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23.08.2006 Crime & Punishment

Ampewuah, Tabiri Exposed

By TheChronicle
Ampewuah, Tabiri Exposed
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... Fresh evidence discredits their testimonies

ImageFresh evidence gathered on the intertwined cocaine scandal suggests that Police and Immigration Chiefs are still holding back vital information crucial for waging a successful battle against the drug menace. The Police and Attorney General Department's (AGD) documents sighted by The Chronicle clearly discredit the testimonies of Mr. Patrick Ampewuah, Deputy Director of the Criminal Investigations Department (CID) of the Ghana Police Service, and Mr. Edward Tabiri, also of the same Police Department, to the Georgina Woode Committee as far as the East Legon cocaine case is concerned.
So far, these police bosses who have testified before the fact-finding Committee on several occasions have remained firm with their position that at the time the police raided the East Legon house to impound the 588 parcels of wrapped substances suspected to be cocaine, the Venezuelan cocaine fugitive, Vasquez Duarte Gerardo David, was not in the country. However, a careful scrutiny of a police document sighted by this paper, which is signed on behalf of the Director General of CID by Chief Superintendent George Appiah and addressed to the Attorney General, suggests that at the time of the police raid of the East Legon house, the police had cause to believe that Vasquez was in Ghana.

The document states, “Further investigation established that 'Charmo' is known as Vasquez Duarte Gerardo David, Managing Director of COMPIMCHEX LTD., who through his girlfriend, Grace Asibi Asibrele, rented the house plots No.348, Mempeasem, for the suspect. He has since gone into hiding.”

Legal experts say since the police indicated in its report to the Attorney General that the man “had since gone into hiding”, it could only mean that at the time of the raid, the police were aware or had cause to believe that Vasquez was in Ghana.

Another document from the AGD to the police, signed on behalf of the Attorney General by Mr. Francis Amison Agbolosu, the then Chief State Attorney, made it explicit that Vasquez went into hiding after the police operation in the East Legon house during which the drugs were discovered.

The Chief State Attorney, in advising the police that the impounded goods belonged to Vasquez, stated, “This position is underlined by the subsequent conduct of Vasquez, by his going into hiding after the discovery of the drugs in the house”.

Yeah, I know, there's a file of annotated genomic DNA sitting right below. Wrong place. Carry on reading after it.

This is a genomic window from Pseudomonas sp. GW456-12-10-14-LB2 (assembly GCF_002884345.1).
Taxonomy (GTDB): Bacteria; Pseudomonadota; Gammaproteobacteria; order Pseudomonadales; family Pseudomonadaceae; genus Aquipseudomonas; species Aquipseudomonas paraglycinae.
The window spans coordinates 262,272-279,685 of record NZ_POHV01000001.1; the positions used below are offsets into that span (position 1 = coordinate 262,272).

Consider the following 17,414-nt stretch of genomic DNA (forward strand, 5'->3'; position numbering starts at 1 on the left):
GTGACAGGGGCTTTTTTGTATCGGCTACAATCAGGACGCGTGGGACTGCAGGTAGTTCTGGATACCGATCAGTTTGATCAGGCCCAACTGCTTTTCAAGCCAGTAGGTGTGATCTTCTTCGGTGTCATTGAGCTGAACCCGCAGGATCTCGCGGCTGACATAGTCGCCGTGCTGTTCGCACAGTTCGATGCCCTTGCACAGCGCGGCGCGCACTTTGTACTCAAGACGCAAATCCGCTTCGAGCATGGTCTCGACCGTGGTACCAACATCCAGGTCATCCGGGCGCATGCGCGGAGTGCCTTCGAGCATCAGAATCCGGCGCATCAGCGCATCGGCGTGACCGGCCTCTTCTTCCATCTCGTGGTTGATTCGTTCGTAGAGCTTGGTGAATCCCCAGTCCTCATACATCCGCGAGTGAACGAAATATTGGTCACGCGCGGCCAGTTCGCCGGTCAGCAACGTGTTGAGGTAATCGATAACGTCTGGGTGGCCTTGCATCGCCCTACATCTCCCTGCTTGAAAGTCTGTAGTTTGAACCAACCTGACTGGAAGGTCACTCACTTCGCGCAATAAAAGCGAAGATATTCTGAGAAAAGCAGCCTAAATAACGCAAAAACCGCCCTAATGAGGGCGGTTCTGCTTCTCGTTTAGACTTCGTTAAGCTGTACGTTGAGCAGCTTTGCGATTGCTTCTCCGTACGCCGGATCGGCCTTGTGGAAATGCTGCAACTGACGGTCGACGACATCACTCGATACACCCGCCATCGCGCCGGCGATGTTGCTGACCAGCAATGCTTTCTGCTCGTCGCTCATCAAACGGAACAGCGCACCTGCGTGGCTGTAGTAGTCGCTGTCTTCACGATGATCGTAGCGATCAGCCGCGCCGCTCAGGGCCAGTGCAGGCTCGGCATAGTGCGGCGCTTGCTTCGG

Mr. Agbolosu's document to the Police, also dated May this year, further stated, “Vasquez the official tenant of house no. Plot 348 of Mempeasem East Legon, who was accommodating Mejia Joel as his guest, after hearing of the discovery of the narcotic drugs in his rented premises ran into hiding.”

Though this information had been with the police, Superintendent Tabiri and Mr. Ampewuah have been consistent in their testimony before the Committee that Vasquez left the country on November 10, 2005 and thus had been out of the country when the police raided the house on November 24, 2005.

During Monday's sitting, Counsel for the CID deputy boss, Mr. Ellis Owusu-Fordjour, reiterated to the Committee, “It is on record that Vasquez had left Ghana on November 10, 2005,” and indicated that Grace Asibi could not have had the $200,000 to give to some police officers as bribe as she had always insisted in her testimony before the Committee.

Though it is not clear which document the lawyer was referring to, the position contradicts what the CID wrote to the Attorney General and what was written by the Chief State Attorney in May this year.

Meanwhile, The Chronicle has evidence of payments of substantial amounts made by Grace Asibi to some key people after the police operation in East Legon, and the subsequent arrest of the two Venezuelans who are currently facing trial. Despite the contents of the Police and AGD documents that indicate that Vasquez was still in the country at the time the police raided the house on November 24, Immigration officials at the Kotoka International Airport (KIA) do not have any documents covering the return of Vasquez into the country, after his supposed departure on November 10.

A former officer in charge of operations of the Ghana Immigration Service (GIS) at the KIA, Mr. Fredrick Coleman, had earlier told the Georgina Woode Committee that the GIS could not capture all the entry and exit details of Vasquez and his cousin Joel Mejia Duarte Moises. Security experts have described Mr. Coleman's statement as an admission of a major security lapse on the part of the GIS and have called for the questioning of Immigration chiefs in the country for them to provide an explanation to the security lapse.

Presently, officials of GIS and the Ghana Civil Aviation Authority are battling over which institution should be held responsible for the major security blunder at the KIA that allowed foreign nationals with doubtful characters to enter the country without holding records on them.

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